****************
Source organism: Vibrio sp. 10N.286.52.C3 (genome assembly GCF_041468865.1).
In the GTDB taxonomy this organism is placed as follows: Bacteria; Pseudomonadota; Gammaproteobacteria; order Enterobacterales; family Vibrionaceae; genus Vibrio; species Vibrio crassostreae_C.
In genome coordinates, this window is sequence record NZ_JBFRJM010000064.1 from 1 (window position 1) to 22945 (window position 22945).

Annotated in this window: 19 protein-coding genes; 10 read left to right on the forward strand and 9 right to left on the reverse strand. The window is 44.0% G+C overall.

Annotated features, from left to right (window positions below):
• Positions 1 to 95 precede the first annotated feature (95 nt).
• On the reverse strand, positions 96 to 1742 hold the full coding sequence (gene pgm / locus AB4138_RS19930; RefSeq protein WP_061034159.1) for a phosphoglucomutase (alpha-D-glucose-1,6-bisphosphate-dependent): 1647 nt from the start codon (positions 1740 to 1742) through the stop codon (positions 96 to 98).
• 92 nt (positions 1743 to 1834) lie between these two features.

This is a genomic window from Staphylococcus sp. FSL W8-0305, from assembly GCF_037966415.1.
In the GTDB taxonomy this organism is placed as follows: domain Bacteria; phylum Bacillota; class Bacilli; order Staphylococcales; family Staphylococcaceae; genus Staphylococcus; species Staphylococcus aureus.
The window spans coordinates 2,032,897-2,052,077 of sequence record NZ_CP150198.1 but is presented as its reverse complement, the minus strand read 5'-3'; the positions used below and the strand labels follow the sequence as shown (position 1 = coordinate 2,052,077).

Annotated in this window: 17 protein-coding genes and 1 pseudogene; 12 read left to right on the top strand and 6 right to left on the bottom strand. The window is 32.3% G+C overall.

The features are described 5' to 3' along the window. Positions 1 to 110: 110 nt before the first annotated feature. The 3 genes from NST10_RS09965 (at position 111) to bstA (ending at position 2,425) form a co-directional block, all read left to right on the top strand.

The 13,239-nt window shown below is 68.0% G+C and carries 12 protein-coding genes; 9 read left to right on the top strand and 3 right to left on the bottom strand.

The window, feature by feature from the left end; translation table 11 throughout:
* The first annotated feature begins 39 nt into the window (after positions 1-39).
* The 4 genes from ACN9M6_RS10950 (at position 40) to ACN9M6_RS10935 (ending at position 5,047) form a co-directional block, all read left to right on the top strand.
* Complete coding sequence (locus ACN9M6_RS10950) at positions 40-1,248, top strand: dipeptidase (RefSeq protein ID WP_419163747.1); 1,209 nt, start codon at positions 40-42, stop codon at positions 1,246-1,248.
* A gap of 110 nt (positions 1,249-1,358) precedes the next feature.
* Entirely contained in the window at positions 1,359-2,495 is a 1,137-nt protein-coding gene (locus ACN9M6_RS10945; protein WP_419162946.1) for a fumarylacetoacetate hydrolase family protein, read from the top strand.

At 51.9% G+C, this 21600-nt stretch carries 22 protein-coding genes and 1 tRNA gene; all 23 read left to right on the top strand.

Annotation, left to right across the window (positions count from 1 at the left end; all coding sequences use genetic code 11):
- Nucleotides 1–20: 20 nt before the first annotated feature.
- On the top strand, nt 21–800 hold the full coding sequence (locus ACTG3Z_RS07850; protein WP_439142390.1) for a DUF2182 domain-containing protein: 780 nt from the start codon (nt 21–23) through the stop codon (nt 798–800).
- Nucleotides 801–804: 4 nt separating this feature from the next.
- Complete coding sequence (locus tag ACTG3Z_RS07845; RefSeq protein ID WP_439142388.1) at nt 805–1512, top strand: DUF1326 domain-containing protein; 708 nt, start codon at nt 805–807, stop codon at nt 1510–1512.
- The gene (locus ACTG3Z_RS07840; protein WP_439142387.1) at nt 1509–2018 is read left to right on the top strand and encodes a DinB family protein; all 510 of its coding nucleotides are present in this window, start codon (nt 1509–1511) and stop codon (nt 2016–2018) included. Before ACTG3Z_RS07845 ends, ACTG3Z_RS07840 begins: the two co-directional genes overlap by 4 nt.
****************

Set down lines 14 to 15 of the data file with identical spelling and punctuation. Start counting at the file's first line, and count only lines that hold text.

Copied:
The 13,239-nt window shown below is 68.0% G+C and carries 12 protein-coding genes; 9 read left to right on the top strand and 3 right to left on the bottom strand.

The window, feature by feature from the left end; translation table 11 throughout: